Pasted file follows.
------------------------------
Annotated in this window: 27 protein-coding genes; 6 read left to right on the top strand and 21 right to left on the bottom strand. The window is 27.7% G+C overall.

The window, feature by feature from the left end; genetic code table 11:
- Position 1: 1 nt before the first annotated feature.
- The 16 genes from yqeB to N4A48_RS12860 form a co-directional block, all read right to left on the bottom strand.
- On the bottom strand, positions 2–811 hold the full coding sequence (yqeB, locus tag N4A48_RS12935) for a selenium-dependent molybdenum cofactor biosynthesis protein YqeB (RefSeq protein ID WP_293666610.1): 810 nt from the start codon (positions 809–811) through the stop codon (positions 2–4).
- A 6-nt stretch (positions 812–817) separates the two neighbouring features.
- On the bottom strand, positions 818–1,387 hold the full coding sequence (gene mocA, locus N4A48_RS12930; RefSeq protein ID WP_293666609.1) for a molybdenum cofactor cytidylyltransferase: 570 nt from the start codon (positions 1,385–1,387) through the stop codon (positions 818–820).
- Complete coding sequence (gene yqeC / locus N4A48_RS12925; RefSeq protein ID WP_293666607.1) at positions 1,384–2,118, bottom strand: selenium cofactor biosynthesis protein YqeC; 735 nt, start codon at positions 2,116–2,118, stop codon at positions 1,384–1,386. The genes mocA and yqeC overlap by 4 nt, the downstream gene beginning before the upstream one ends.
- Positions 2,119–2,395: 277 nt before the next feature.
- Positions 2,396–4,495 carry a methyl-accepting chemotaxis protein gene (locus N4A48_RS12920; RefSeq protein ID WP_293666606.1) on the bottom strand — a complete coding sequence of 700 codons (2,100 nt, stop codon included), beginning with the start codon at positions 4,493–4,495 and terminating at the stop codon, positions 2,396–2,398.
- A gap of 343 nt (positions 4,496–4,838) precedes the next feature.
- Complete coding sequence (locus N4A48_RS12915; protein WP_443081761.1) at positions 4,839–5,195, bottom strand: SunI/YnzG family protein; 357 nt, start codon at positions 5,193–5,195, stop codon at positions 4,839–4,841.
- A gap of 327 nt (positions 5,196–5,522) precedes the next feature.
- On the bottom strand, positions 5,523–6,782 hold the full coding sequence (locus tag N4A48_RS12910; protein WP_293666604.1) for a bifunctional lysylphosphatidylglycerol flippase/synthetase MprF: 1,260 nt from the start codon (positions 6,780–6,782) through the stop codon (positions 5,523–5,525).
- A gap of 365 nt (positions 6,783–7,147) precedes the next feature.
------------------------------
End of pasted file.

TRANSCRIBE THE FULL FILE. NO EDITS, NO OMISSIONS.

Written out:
Annotated in this window: 27 protein-coding genes; 6 read left to right on the top strand and 21 right to left on the bottom strand. The window is 27.7% G+C overall.

The window, feature by feature from the left end; genetic code table 11:
- Position 1: 1 nt before the first annotated feature.
- The 16 genes from yqeB to N4A48_RS12860 form a co-directional block, all read right to left on the bottom strand.
- On the bottom strand, positions 2–811 hold the full coding sequence (yqeB, locus tag N4A48_RS12935) for a selenium-dependent molybdenum cofactor biosynthesis protein YqeB (RefSeq protein ID WP_293666610.1): 810 nt from the start codon (positions 809–811) through the stop codon (positions 2–4).
- A 6-nt stretch (positions 812–817) separates the two neighbouring features.
- On the bottom strand, positions 818–1,387 hold the full coding sequence (gene mocA, locus N4A48_RS12930; RefSeq protein ID WP_293666609.1) for a molybdenum cofactor cytidylyltransferase: 570 nt from the start codon (positions 1,385–1,387) through the stop codon (positions 818–820).
- Complete coding sequence (gene yqeC / locus N4A48_RS12925; RefSeq protein ID WP_293666607.1) at positions 1,384–2,118, bottom strand: selenium cofactor biosynthesis protein YqeC; 735 nt, start codon at positions 2,116–2,118, stop codon at positions 1,384–1,386. The genes mocA and yqeC overlap by 4 nt, the downstream gene beginning before the upstream one ends.
- Positions 2,119–2,395: 277 nt before the next feature.
- Positions 2,396–4,495 carry a methyl-accepting chemotaxis protein gene (locus N4A48_RS12920; RefSeq protein ID WP_293666606.1) on the bottom strand — a complete coding sequence of 700 codons (2,100 nt, stop codon included), beginning with the start codon at positions 4,493–4,495 and terminating at the stop codon, positions 2,396–2,398.
- A gap of 343 nt (positions 4,496–4,838) precedes the next feature.
- Complete coding sequence (locus N4A48_RS12915; protein WP_443081761.1) at positions 4,839–5,195, bottom strand: SunI/YnzG family protein; 357 nt, start codon at positions 5,193–5,195, stop codon at positions 4,839–4,841.
- A gap of 327 nt (positions 5,196–5,522) precedes the next feature.
- On the bottom strand, positions 5,523–6,782 hold the full coding sequence (locus tag N4A48_RS12910; protein WP_293666604.1) for a bifunctional lysylphosphatidylglycerol flippase/synthetase MprF: 1,260 nt from the start codon (positions 6,780–6,782) through the stop codon (positions 5,523–5,525).
- A gap of 365 nt (positions 6,783–7,147) precedes the next feature.